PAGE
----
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Autism and mental health

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Quick facts 

  • Autism is a neurodevelopmental condition, with characteristics first emerging in early childhood. 

  • Autistic people experience a range of differences in the areas of social behaviour and communication, interests and behaviours, and often experience co-occurring mental health conditions. 

  • Autistic people can benefit from working with mental health professionals who understand autism, are strengths-based, and supportive. 

An important note: at SANE, we have chosen to use identity-first language in this factsheet, which is preferred by many people in the autistic community1. However, we recognise that some people prefer person-first language like ‘person with autism’, or the term ‘autism spectrum disorder’, and we respect individual choices and preferences. 

What is autism?  

Autism is a neurodevelopmental condition. The official diagnostic term is ‘autism spectrum disorder’. Some people also use the term ‘Asperger’s syndrome’, which was a previous term related to autism, though this is no longer given as a diagnosis in Australia.  

Autism is form of neurodivergence, meaning that autistic people think, learn, experience, and interact with the world around them in a different way to other people. These days, more people are understanding and embracing autism, and celebrating the strengths of autistic people.  

Characteristics of autism 

As a neurodevelopmental condition, signs of autism first appear in early childhood. Autism involves the following2​: 

  • Challenges with social communication and interaction. This can include challenges with conversations, non-verbal communications and body language, and difficulties in relationships. 
  • Restricted and repetitive behaviours, interests or activities. For example, repetitive motor movements or speech; a strong preference for sameness and routine; intense or focused interests; or sensitivity to sensory stimulation like sound or temperature. 

Causes of autism 

It’s unclear what causes autism. There is no single cause, and lots of different factors can contribute. It’s known to run in families and there is a strong genetic basis3​.  

How common is autism? 

It’s estimated that around 0.7 per cent of Australians are autistic, and children and young people are most likely to be diagnosed4​. People are getting better at recognising autism, particularly in adults who might have had their symptoms missed in childhood. 

Autism occurs on a spectrum and can be described as a constellation of traits. This means that each autistic person is different. Some autistic people experience significant challenges in their day-to-day life, and may identify as having a disability, whereas others do not.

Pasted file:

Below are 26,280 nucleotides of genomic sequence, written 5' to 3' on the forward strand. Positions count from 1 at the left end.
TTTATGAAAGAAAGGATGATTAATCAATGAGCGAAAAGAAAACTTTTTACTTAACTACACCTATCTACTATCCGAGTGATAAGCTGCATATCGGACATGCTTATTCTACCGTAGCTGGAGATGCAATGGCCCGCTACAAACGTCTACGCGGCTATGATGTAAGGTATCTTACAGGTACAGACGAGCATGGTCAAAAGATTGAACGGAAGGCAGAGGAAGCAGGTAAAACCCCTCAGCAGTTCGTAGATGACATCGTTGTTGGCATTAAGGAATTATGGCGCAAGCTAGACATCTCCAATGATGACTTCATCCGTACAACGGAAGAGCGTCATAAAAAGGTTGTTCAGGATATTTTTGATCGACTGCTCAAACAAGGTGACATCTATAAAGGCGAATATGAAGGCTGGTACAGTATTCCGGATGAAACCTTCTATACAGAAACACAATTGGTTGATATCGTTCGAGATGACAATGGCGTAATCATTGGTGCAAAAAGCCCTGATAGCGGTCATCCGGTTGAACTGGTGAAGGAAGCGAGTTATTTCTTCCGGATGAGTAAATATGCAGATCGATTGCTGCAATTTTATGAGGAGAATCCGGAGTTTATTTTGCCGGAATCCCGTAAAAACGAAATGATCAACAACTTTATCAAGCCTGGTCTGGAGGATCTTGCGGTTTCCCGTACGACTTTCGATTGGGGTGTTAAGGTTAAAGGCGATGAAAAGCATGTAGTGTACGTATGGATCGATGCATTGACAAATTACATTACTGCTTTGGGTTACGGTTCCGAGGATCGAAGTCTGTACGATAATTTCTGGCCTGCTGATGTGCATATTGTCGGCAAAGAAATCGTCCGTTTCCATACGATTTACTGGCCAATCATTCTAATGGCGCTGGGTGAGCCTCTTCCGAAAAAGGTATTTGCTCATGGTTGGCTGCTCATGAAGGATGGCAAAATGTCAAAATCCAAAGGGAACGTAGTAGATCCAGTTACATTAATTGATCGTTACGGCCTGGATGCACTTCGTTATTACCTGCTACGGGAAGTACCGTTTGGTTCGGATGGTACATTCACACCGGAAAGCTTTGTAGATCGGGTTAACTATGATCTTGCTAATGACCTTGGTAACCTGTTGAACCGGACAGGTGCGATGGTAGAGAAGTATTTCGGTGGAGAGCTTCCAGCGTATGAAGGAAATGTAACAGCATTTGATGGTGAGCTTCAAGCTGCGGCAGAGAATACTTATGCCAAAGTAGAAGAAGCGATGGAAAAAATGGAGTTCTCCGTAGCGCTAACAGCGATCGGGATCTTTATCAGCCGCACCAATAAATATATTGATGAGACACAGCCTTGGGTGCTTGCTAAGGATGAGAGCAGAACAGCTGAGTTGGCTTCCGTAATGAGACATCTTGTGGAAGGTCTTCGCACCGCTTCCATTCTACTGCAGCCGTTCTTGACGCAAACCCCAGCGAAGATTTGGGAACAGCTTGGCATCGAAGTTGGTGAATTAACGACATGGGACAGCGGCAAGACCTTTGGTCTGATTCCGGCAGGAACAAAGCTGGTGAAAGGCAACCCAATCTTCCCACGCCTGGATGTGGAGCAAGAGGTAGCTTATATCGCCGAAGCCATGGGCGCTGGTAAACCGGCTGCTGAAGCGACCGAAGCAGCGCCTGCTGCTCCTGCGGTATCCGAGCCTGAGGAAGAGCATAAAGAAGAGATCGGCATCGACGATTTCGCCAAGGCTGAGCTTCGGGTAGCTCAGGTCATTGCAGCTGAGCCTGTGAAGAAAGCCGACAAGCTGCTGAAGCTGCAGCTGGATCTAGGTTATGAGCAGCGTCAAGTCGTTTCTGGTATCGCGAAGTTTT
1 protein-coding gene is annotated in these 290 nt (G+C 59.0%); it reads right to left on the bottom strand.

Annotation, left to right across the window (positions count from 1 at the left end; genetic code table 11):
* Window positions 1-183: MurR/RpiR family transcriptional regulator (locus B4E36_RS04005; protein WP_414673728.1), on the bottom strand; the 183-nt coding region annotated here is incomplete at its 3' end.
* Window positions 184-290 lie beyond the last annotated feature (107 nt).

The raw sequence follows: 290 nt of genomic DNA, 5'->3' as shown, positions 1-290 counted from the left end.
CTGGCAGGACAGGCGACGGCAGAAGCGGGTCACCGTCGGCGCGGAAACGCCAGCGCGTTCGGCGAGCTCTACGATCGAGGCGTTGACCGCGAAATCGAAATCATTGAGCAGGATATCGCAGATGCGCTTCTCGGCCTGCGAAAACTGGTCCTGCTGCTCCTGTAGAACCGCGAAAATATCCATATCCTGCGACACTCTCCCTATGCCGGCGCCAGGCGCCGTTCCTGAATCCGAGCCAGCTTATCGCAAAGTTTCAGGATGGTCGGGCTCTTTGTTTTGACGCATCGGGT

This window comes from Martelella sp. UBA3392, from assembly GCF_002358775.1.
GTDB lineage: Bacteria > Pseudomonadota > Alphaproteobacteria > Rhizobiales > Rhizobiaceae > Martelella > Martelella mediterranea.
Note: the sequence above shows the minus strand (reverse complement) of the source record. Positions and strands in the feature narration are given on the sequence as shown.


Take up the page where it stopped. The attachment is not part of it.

Many autistic people also experience co-occurring mental health issues. These are commonly due to a range of reasons, including overlap in symptoms, possible shared life experiences and genetic factors, and the impact of stressful or traumatic events like bullying.  

Common co-occurring mental health and developmental conditions include5

  • ADHD 
  • Depression 
  • Anxiety disorders 
  • OCD 
  • Bipolar disorder 

Some autistic people may also experience other conditions like intellectual disability, speech and language challenges, sleep problems, and physical health problems. 

Support for autism and mental health  

Many autistic people can benefit from accessing mental health support.  But there can be barriers to getting the right help – for example, some mental health professionals may not have a good understanding of autism, or have the right training to provide support.  

Good mental health support for autistic people includes6​: 

  • Mental health professionals who are knowledgeable about autism, and understand the strength and resilience of autistic people. 
  • Accessible, high quality support services that are appropriate for people who might have communication challenges or sensory sensitivities. 
  • Good coordination and collaboration between different teams and support providers. 

People experiencing both autism and mental health issues can also benefit from: 

  • building a relationship with a supportive GP, and other mental health professionals 
  • developing a support network of trusted friends or family members 
  • looking after their physical health by getting enough exercise and sleep  
  • connecting with others with similar experiences, such as through peer support 
  • Accessing other types of support, such as community and employment support, if needed. 

Autistic people have a range of strengths and have the right to access connection and mental health support that meets their needs.  

To connect with others who get it, visit our online Forums. They’re safe, anonymous and available 24/7.  


Resources and support  

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